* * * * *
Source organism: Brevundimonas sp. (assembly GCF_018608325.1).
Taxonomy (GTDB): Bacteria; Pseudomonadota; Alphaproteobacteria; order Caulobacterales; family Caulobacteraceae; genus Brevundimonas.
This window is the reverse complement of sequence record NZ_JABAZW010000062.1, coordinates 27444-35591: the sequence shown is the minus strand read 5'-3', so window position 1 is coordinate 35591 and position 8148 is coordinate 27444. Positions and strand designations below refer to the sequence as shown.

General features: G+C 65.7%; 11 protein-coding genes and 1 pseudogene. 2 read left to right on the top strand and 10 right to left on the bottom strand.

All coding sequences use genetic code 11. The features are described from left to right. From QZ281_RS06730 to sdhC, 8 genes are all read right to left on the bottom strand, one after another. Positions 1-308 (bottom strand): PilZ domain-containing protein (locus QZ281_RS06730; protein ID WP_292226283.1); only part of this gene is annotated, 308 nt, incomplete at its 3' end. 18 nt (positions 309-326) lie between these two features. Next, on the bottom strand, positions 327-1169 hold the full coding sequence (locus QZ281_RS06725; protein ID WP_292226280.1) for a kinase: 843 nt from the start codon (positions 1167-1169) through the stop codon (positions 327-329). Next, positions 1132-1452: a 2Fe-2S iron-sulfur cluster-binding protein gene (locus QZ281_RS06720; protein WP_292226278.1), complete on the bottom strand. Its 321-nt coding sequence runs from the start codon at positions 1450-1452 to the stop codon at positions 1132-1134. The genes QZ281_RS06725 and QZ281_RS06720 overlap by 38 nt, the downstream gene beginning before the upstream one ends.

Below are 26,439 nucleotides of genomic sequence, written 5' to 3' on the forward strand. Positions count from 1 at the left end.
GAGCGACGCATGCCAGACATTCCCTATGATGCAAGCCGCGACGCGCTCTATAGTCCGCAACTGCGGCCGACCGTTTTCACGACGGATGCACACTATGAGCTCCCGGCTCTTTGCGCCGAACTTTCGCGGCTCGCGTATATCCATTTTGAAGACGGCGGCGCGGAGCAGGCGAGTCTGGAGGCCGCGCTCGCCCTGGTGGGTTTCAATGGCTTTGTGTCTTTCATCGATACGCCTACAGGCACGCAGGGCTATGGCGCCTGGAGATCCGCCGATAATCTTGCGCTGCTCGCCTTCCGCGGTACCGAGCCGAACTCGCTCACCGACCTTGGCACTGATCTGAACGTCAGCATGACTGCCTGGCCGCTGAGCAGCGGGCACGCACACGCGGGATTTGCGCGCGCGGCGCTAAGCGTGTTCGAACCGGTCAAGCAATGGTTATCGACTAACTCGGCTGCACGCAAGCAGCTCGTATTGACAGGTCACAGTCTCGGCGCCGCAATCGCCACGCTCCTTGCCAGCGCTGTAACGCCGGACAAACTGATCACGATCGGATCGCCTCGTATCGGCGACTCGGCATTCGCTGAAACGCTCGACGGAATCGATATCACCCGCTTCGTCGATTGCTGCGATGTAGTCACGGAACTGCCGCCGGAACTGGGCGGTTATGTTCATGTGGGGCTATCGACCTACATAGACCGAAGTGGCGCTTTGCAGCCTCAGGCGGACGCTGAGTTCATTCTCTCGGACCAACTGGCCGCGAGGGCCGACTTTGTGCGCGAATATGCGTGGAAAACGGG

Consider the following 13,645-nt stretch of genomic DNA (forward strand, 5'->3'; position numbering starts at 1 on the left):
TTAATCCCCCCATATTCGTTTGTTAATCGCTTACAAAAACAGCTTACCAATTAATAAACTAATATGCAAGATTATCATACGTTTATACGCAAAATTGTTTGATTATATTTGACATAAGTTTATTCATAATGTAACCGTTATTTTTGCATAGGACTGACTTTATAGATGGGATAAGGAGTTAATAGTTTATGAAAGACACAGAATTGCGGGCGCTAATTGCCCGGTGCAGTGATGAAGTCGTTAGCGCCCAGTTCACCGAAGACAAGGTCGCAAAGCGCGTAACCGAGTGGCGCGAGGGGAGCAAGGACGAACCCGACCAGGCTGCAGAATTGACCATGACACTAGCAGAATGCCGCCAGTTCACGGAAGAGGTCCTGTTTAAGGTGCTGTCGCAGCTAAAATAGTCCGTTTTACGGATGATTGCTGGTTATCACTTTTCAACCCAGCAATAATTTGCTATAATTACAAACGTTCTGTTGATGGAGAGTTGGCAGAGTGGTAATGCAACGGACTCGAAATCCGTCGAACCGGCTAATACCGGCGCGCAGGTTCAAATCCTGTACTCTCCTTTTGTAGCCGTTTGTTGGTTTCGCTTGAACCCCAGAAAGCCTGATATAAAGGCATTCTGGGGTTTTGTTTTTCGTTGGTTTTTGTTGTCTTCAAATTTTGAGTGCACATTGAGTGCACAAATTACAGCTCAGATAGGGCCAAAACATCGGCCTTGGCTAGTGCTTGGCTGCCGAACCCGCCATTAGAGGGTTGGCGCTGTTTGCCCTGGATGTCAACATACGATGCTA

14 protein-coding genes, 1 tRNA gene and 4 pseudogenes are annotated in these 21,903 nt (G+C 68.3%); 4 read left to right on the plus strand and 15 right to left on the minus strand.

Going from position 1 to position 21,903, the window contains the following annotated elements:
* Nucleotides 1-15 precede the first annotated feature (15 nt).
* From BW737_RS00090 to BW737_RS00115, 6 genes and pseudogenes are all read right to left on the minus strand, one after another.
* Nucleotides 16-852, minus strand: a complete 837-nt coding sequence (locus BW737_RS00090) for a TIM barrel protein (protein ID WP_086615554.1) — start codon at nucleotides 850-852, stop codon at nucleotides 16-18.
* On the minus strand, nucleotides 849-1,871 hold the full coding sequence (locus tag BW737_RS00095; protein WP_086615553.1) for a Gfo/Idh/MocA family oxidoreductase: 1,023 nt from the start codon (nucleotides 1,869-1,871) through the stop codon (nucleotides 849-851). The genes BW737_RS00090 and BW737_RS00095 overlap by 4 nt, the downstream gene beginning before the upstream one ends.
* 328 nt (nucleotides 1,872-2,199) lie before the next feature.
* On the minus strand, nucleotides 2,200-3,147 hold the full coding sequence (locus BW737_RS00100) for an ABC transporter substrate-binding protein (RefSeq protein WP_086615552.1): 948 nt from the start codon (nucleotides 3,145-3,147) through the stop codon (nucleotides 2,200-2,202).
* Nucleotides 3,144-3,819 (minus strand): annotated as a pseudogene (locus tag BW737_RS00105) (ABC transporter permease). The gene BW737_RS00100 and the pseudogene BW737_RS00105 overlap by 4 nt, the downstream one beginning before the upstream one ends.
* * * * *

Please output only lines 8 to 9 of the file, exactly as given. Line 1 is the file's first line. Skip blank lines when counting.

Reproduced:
Consider the following 13,645-nt stretch of genomic DNA (forward strand, 5'->3'; position numbering starts at 1 on the left):
TTAATCCCCCCATATTCGTTTGTTAATCGCTTACAAAAACAGCTTACCAATTAATAAACTAATATGCAAGATTATCATACGTTTATACGCAAAATTGTTTGATTATATTTGACATAAGTTTATTCATAATGTAACCGTTATTTTTGCATAGGACTGACTTTATAGATGGGATAAGGAGTTAATAGTTTATGAAAGACACAGAATTGCGGGCGCTAATTGCCCGGTGCAGTGATGAAGTCGTTAGCGCCCAGTTCACCGAAGACAAGGTCGCAAAGCGCGTAACCGAGTGGCGCGAGGGGAGCAAGGACGAACCCGACCAGGCTGCAGAATTGACCATGACACTAGCAGAATGCCGCCAGTTCACGGAAGAGGTCCTGTTTAAGGTGCTGTCGCAGCTAAAATAGTCCGTTTTACGGATGATTGCTGGTTATCACTTTTCAACCCAGCAATAATTTGCTATAATTACAAACGTTCTGTTGATGGAGAGTTGGCAGAGTGGTAATGCAACGGACTCGAAATCCGTCGAACCGGCTAATACCGGCGCGCAGGTTCAAATCCTGTACTCTCCTTTTGTAGCCGTTTGTTGGTTTCGCTTGAACCCCAGAAAGCCTGATATAAAGGCATTCTGGGGTTTTGTTTTTCGTTGGTTTTTGTTGTCTTCAAATTTTGAGTGCACATTGAGTGCACAAATTACAGCTCAGATAGGGCCAAAACATCGGCCTTGGCTAGTGCTTGGCTGCCGAACCCGCCATTAGAGGGTTGGCGCTGTTTGCCCTGGATGTCAACATACGATGCTA